The next day you come back to the casino with £ 600 and you have a few options available:
1) To buy £ 100 worth of poker chips and play like the day before.
2) To buy £ 300 worth of poker chips (obviously you will keep the other £ 300 as money earned) and play with other players whose stakes are slightly superior
3) To buy £ 600 worth of poker chips and play at a higher level.
The point being that this is the same kind of question you must ask yourself when you need to reinvest money back into the business in order to grow.
Make sure you play in the right table and be prepare to lose as well. What makes a good poker player is always winning more than losing .The strategy being you must run your business at a level where you feel comfortable and you are not putting yourself in a situation where you might be stressed or afraid to lose everything.  Like I said before, and would like to reiterate:  There is nothing wrong in keeping your business small!

Business model difficult to grow or duplicate
Some business models are easier to grow than others. But technical and specialist services are more difficult to learn. If you want to grow your business and your business offers services you must be ready to teach others. Being a good teacher is not easy and you must be patient as well. But not everyone is ready to teach others what they know. I don’t understand the reason but a few ideas come to mind.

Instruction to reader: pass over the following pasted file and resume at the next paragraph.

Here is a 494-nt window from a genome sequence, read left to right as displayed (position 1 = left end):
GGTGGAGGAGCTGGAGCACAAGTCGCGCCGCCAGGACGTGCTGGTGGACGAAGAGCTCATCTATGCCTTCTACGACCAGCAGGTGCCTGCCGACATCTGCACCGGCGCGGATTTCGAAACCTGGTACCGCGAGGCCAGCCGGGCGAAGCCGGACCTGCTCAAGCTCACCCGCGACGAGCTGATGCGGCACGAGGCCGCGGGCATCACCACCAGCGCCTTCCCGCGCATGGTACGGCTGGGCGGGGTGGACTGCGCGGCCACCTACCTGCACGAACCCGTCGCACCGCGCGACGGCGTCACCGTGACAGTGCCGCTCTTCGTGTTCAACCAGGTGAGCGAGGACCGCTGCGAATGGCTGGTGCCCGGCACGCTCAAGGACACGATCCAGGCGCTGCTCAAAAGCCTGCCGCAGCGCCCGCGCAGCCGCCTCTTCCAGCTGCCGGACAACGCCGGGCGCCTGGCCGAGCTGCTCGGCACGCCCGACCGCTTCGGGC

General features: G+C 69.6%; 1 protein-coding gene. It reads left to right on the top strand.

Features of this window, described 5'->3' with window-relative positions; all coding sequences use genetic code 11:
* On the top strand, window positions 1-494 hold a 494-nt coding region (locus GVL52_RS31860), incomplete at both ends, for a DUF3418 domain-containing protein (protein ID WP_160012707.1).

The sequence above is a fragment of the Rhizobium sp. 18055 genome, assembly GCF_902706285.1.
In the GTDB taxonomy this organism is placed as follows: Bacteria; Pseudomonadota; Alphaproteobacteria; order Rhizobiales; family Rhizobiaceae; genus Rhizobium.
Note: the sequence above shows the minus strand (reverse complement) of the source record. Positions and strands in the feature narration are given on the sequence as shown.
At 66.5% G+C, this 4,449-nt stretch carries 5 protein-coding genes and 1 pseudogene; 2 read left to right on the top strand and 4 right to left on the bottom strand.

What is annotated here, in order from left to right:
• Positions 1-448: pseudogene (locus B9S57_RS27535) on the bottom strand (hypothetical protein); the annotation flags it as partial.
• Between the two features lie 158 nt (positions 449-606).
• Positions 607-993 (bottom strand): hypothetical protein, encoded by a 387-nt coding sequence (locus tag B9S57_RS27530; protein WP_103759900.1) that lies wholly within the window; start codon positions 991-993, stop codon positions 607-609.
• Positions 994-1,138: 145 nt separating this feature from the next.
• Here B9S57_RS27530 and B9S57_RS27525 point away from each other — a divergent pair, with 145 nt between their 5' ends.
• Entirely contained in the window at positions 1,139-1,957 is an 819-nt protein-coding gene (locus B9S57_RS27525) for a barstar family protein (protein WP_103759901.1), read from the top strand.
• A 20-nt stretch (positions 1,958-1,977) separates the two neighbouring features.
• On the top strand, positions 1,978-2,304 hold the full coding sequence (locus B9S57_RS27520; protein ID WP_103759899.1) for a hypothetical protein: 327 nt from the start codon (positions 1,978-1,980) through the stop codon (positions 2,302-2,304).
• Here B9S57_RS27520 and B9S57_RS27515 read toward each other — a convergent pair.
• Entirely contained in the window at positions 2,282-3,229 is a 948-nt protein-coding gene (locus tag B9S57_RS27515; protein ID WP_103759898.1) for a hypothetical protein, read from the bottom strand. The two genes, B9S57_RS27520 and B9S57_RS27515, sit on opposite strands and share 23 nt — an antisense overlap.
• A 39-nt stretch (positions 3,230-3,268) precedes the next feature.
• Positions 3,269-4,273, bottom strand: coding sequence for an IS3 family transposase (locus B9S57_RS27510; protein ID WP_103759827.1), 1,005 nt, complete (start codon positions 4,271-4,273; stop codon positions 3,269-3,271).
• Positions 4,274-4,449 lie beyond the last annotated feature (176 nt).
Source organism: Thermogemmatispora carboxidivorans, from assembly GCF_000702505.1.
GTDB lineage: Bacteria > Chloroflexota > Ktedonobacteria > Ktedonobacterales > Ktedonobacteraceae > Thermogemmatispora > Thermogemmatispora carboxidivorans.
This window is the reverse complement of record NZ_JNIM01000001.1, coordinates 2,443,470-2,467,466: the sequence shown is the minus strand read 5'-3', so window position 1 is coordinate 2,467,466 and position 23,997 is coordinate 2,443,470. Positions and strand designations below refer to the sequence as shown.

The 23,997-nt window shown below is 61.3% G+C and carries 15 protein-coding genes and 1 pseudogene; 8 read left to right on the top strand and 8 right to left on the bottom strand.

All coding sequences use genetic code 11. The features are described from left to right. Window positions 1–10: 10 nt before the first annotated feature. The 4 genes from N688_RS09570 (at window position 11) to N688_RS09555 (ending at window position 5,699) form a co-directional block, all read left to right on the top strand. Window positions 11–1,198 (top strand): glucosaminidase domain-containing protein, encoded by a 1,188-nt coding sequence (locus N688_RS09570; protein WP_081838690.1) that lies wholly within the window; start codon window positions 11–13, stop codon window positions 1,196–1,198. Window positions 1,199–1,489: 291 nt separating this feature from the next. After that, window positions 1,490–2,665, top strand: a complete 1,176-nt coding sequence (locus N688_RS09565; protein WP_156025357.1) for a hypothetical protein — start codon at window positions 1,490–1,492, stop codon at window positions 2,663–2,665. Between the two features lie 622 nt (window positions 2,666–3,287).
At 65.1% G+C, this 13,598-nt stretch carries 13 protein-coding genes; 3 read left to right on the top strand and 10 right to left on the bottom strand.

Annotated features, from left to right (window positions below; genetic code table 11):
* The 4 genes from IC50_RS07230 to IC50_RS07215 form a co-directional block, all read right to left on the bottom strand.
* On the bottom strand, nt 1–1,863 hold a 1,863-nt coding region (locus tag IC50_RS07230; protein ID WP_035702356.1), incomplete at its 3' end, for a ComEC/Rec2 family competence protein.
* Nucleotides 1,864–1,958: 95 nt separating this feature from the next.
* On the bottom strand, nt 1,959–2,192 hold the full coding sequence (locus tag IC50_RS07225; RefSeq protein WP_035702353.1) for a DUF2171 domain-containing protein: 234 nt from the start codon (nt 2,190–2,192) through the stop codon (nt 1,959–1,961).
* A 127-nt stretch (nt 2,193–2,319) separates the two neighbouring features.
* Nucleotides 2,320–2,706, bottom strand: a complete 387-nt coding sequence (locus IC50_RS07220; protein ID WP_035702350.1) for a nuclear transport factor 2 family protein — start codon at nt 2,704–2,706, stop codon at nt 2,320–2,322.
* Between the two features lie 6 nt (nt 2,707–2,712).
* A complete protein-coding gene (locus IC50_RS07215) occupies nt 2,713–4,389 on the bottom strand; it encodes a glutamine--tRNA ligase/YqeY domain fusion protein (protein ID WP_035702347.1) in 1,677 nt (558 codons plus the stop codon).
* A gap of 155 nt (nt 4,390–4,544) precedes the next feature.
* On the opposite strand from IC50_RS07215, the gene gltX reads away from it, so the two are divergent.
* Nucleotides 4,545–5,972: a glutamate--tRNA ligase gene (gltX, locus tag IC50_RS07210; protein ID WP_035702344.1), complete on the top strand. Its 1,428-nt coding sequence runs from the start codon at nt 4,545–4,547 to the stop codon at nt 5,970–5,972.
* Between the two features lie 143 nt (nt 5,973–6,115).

The first one is that they don’t want to teach others because they want to feel they are the  most important asset in the business, the second one is they also believe that once you teach employees everything they know , the employees might decide to work for themselves or work for somebody else.
Please remember that if your employees have the technical skills to do their jobs properly it does not necessarily mean that they would become your competitor. Being a good employee does not translate into being a good business person or a good leader. At the same time, if you keep your employees happy within a good business environment and  show them that the company wants to help in every way possible to allow them to grow within the business as  well as beyond as individuals; I have my doubts they would want to leave your organization.

Work ‘on’ your business not ‘in’ your business
How many times have you heard the sentence: You must work on your business and not in your business? As your business grows you start to understand the meaning of this sentence, but be aware of its meaning.  As your business employs more staff your role shifts towards management /leadership rather than a technical or operational role.  Obviously this varies depending on the business and sector.